New cases of fentanyl-laced heroin in Alaska spark concern among law enforcement
A drug that has already caused a heartbreak in Alaska may be getting more powerful. Alaska State Troopers say heroin is quickly becoming the drug of choice in Alaska, but now the state is seeing a new and more powerful form of heroin that is even more deadly.
Fentanyl has been used as a strong pain reliever for decades and is sometimes mixed with heroin to produce more powerful effects. Experts say the prescription drug can be up to 50 times more potent that heroin and 100 times more potent that morphine.
Fentanly-laced heroin is already a big problem in the lower 48. Now, law enforcement officials fear it has made its way to Alaska.
At the state’s crime lab in Anchorage, about a third of the substance analyses requested by law enforcement are for heroin. Fentanyl-laced heroin has been showing up in recent analyses from this year.
“Removing myself from my role at the lab, it’s concerning as a citizen,” said forensic scientist Charles Foster. He says fentanyl levels aren’t high enough yet to officially report, but the drug is definitely here in Alaska.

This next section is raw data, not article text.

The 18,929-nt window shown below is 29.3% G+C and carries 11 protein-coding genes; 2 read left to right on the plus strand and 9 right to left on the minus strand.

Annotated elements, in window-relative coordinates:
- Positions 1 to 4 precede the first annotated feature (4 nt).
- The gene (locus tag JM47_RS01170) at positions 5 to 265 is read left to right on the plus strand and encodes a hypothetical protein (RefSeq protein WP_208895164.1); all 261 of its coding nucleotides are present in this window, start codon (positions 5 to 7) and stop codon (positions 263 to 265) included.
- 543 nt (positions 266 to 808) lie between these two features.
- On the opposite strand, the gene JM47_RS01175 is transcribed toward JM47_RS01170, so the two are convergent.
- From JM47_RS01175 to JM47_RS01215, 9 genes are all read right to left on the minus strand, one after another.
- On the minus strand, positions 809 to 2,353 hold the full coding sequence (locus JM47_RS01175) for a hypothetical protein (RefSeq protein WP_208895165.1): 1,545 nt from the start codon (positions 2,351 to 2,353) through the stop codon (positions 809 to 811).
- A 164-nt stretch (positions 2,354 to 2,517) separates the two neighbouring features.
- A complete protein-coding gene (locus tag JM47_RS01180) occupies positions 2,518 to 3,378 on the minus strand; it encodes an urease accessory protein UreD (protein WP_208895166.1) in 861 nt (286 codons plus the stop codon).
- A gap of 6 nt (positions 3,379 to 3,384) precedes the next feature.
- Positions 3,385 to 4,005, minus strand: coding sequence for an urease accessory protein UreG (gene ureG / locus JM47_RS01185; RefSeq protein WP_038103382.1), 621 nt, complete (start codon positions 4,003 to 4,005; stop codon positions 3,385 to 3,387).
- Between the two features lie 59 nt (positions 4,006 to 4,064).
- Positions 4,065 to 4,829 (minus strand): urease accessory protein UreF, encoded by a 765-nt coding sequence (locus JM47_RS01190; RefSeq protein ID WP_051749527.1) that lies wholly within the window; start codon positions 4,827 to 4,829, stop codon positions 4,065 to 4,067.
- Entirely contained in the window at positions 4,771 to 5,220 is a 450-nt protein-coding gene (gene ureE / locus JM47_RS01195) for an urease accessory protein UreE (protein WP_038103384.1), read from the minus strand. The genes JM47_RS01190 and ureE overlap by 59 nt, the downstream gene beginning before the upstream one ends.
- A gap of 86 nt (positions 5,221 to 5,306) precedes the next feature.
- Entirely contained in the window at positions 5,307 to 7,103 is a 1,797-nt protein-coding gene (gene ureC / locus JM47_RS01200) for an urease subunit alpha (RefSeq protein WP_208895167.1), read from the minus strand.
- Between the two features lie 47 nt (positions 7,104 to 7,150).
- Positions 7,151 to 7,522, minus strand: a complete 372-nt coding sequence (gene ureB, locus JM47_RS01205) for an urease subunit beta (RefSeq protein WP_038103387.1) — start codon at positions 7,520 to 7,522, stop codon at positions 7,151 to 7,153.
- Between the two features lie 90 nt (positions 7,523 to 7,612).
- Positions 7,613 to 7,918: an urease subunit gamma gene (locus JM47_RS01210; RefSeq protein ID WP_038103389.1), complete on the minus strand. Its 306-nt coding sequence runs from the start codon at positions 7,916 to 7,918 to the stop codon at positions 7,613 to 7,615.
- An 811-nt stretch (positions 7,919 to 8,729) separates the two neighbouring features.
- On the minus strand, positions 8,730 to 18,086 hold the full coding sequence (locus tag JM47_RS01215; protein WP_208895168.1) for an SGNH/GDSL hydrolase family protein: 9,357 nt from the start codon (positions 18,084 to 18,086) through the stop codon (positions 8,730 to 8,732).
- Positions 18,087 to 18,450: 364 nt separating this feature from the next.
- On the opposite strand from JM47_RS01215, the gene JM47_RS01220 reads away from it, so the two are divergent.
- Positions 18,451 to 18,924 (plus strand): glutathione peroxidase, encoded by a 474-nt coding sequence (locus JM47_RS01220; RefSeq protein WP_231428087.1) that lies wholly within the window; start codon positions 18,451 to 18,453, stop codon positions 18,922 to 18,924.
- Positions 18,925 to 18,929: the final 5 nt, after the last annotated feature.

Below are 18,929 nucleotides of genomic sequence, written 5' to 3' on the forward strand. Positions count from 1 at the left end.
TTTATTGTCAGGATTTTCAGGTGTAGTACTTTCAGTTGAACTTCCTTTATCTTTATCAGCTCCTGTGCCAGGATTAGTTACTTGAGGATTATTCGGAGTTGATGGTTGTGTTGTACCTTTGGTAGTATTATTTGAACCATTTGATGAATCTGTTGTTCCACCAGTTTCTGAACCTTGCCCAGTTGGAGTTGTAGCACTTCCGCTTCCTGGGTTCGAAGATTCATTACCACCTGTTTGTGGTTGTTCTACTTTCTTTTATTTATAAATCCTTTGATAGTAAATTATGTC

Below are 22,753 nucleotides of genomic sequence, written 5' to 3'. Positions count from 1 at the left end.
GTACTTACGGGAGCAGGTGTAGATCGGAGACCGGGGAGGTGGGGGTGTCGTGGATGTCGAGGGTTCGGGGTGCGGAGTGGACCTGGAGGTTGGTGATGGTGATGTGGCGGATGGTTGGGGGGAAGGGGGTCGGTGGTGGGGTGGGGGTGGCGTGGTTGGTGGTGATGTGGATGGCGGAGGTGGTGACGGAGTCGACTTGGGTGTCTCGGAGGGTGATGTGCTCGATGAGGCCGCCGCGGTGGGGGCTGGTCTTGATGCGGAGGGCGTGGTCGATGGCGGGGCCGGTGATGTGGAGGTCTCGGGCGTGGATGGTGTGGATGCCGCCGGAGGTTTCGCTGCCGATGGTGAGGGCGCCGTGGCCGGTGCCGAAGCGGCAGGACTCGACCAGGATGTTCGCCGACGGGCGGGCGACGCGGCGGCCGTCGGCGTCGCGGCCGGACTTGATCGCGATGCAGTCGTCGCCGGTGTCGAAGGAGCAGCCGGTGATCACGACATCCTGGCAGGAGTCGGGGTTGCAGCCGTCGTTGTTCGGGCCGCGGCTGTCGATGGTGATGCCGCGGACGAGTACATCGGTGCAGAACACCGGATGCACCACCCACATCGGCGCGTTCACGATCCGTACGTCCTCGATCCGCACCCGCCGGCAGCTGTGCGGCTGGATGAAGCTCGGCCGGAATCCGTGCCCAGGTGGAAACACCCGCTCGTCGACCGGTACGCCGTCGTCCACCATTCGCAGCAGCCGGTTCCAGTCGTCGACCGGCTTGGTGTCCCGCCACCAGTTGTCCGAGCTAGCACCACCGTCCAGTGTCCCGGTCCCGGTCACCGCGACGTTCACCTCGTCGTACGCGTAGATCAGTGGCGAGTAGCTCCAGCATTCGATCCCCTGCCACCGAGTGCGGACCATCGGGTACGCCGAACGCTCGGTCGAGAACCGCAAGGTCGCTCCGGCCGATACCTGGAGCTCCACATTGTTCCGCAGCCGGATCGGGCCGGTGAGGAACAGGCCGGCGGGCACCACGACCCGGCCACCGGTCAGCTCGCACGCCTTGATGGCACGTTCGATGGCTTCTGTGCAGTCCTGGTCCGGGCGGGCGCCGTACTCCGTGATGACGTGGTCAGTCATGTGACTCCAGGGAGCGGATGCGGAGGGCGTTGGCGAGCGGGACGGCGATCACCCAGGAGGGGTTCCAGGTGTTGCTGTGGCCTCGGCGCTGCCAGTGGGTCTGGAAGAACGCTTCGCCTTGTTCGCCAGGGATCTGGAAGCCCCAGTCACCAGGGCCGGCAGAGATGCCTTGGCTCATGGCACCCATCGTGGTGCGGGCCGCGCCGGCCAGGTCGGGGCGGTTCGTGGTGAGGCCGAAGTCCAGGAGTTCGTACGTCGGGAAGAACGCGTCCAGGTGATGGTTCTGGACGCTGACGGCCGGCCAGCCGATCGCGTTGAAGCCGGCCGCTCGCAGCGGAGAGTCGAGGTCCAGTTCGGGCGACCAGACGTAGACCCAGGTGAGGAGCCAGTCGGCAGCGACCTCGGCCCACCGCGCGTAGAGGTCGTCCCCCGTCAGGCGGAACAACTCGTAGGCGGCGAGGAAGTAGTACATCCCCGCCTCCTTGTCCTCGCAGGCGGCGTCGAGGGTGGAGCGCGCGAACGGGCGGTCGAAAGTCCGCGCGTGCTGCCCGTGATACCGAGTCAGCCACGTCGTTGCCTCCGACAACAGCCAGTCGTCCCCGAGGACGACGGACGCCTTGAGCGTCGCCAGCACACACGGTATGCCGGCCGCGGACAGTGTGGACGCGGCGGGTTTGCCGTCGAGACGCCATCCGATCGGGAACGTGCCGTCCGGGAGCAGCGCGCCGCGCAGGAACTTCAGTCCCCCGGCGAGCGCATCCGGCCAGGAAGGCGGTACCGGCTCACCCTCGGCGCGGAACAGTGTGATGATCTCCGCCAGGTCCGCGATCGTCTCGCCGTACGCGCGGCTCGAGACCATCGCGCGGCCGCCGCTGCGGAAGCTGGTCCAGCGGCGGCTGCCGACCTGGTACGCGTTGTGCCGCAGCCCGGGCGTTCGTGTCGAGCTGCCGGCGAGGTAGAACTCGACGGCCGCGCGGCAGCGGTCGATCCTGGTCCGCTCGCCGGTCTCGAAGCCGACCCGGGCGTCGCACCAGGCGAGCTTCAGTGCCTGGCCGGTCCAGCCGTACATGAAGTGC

“As someone who knows exactly what dose of heroin they need to get the high they want without the risk of overdose, that same dose could easily cause an overdose scenario if fentanyl was in there,” said Foster.
A couple of samples have come out of the Kenai Peninsula and the Mat-Su areas and according to Alaska State Troopers there’s been on reported fentanyl-related death this year in Nome.
“It’s possible that there are other deaths that fentanyl was associated with but definitely something that we’re watching for and definitely something we are expecting to see a significant increase in,” said Capt. Jeff Laughlin, commander for the Trooper’s statewide drug enforcement unit.
Both the Drug Enforcement Administration and the Centers for Disease Control say fentanyl use could be another health crisis in the country.